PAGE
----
Is it Safe to Take Antidepressants In Pregnancy?

Antidepressants In Pregnancy

There are some risks in taking antidepressants in pregnancy or while breastfeeding. These include the following: Possible birth defects. There is evidence that taking SSRIs early in pregnancy slightly increases the risk of your baby developing heart defects, spina bifida or cleft lip.

Physicians will usually stick to the class of medications called selective serotonin reuptake inhibitors, in short, SSRIS, with name brands like Celexa and Zoloft. Research has not clearly shown any undue harm to a growing fetus due to the medications.

In fact, there is actually more risk to the mom if she stops medication abruptly—symptoms may become worse and, in some instances, suicidal thoughts may develop.

What are the risks of taking antidepressants while pregnant?

There are some risks to taking antidepressants during pregnancy or while breastfeeding. These include the following:

  • Possible birth defects. There is evidence that taking SSRIs early in pregnancy slightly increases the risk of your baby developing heart defects, spina bifida, or cleft lip.
  • Increased risk of miscarriage and premature birth.
  • Slightly increased risk of blood loss after childbirth. If you take SSRI or SNRI antidepressants in the month before giving birth, there is a small increase in your risk of heavy bleeding in the first 24 hours after birth (known as postpartum haemorrhage).
  • Withdrawal symptoms in your newborn baby. Taking any antidepressant in late pregnancy has the risk that your newborn baby will experience withdrawal symptoms. These symptoms include:
    • With SSRIs and SNRIs: jitteriness, poor muscle tone, not being able to cry loudly, difficulty breathing, low blood sugar (which can cause fits), and high blood pressure in the lungs.
    • With tricyclics: fast heartbeat, irritability, muscle spasms, restlessness, sleeplessness, fever and fits.
  • If you are breastfeeding, antidepressants can be passed to your baby through your breast milk. It is possible that the levels could become high enough for your baby to experience side effects from the medication.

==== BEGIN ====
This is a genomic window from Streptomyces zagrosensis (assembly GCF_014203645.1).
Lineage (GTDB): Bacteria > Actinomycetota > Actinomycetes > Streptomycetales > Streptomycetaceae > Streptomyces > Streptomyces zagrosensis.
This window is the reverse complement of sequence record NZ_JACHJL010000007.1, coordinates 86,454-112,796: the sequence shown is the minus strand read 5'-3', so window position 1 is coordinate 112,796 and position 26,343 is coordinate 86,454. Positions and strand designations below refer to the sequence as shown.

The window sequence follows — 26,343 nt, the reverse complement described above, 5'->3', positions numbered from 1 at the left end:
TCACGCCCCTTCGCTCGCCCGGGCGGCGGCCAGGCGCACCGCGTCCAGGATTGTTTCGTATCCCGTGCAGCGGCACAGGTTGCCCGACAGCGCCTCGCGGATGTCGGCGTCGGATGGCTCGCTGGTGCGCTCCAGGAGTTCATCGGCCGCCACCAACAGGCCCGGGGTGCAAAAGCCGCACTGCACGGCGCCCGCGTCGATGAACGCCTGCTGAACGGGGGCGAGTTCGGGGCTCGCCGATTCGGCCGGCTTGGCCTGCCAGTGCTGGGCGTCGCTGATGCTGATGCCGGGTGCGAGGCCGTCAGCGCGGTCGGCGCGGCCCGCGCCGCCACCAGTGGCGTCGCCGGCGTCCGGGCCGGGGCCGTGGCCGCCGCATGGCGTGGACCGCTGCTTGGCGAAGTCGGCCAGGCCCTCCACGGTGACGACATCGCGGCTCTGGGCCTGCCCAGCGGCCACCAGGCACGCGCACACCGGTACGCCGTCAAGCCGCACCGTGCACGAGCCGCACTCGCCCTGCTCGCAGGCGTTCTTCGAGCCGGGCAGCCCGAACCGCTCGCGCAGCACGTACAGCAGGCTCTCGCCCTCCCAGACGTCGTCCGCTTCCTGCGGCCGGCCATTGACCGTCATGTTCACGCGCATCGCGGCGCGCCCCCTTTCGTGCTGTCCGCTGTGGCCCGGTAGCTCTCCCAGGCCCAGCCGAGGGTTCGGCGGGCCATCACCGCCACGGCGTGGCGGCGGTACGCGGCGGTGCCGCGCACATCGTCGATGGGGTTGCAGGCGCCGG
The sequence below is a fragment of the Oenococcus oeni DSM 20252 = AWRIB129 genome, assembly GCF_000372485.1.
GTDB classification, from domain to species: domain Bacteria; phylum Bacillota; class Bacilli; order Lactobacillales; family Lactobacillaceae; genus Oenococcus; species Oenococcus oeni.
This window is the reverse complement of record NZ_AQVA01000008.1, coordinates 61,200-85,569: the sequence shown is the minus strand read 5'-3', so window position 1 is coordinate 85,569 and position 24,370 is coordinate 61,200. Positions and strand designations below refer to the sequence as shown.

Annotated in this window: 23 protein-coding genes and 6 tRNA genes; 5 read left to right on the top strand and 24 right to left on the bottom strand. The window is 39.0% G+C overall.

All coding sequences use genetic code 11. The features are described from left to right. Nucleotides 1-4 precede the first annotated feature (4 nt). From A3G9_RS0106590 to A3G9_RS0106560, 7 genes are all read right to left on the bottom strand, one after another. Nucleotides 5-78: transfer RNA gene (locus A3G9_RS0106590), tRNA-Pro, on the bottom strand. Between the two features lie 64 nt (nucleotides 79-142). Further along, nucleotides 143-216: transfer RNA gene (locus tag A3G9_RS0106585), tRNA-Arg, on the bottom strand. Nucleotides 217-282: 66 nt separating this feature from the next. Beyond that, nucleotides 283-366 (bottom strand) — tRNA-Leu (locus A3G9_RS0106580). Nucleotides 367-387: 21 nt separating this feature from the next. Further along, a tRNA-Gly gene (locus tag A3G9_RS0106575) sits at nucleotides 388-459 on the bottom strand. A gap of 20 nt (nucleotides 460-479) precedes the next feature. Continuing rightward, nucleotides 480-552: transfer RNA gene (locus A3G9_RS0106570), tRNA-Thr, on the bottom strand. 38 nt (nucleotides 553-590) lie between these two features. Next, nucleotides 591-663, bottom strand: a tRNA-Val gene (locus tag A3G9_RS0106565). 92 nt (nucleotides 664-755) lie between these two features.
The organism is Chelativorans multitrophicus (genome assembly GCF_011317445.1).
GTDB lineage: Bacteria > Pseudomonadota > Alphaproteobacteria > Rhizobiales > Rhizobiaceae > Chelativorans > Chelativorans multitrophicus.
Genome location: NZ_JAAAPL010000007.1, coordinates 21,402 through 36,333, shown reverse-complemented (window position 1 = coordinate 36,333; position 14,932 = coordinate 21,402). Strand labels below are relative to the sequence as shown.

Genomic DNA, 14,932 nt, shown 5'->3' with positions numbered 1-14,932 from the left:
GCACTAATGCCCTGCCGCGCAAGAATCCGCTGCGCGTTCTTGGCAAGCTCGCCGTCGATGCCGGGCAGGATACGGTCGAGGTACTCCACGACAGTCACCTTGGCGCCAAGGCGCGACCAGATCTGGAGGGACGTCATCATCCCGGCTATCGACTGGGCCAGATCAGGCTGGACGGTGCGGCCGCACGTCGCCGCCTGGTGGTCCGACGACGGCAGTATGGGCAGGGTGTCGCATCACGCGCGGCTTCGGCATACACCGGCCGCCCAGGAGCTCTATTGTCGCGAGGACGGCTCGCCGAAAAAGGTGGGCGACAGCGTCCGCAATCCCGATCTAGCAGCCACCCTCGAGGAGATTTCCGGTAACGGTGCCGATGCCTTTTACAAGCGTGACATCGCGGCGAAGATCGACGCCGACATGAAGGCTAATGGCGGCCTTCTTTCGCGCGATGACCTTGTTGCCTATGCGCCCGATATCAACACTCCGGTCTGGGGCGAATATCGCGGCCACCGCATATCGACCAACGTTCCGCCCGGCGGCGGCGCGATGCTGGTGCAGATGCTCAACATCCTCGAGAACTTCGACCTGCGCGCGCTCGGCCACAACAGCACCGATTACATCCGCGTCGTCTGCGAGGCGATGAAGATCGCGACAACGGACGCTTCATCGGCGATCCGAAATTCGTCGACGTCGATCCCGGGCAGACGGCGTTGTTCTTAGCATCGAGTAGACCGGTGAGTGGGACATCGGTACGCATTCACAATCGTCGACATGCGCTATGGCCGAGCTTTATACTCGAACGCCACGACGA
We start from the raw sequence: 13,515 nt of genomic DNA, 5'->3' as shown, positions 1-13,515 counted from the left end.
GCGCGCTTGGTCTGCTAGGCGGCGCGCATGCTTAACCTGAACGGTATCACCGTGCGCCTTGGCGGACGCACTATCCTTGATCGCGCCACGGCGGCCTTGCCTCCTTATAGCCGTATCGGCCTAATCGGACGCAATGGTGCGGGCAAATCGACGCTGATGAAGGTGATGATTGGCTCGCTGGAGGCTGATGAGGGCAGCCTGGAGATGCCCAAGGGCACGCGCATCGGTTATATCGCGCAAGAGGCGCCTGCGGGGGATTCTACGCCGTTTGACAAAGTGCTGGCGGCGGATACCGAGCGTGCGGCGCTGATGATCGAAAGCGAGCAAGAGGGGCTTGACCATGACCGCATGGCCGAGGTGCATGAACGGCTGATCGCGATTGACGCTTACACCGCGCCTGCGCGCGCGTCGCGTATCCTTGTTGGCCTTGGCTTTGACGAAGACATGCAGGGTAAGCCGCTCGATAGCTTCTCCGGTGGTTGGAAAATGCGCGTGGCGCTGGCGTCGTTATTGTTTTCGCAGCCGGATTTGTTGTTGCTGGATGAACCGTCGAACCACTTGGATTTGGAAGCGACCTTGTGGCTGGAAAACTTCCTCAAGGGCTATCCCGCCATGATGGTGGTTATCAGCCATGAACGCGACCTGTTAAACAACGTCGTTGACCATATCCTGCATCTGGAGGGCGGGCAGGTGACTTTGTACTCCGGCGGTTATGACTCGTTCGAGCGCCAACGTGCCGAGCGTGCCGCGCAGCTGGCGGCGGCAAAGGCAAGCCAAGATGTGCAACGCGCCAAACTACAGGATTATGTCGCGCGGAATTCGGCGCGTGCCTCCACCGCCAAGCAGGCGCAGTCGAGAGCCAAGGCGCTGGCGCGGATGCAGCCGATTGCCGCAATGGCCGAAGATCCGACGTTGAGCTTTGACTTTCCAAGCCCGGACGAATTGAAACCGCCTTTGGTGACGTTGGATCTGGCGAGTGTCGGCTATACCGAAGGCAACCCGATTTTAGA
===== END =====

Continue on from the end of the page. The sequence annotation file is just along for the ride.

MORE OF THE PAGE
• If you wish to breastfeed, you should avoid taking doxepin (Sinepin).
  • Drugs are not usually clinically tested on anyone who is pregnant. There is not much evidence around how safe it is to take antidepressants during pregnancy. Newer drugs carry a higher ‘unknown’ risk than drugs that have been around longer. This is because scientists have had less time to gather evidence about them.


There may also be benefits to taking antidepressants during this time:

  • You might already be taking antidepressants when you become pregnant. You may feel concerned about becoming unwell or unable to cope if you stop taking antidepressants. This may mean you decide that the best thing for you and your baby is to continue taking them, so you are well enough to care for your baby.
  • Or you may be offered antidepressants to help treat a problem you develop during pregnancy or after giving birth, such as postnatal or antenatal depression.

In extremely rare cases, one of the risks associated with antidepressants during pregnancy is that the baby may develop a heart defect in utero. There are really no proven substitutes for medication in pregnant patients with major depressive disorder.

Talk to your doctor about the pros and cons for both you and your baby, and make sure she had an accurate picture of your condition, including how long you’ve been treated, which medications you’ve been on, and the severity of your condition.

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  1. Pingback: 6 Reasons You Can't Get Pregnant - Fajar Magazine

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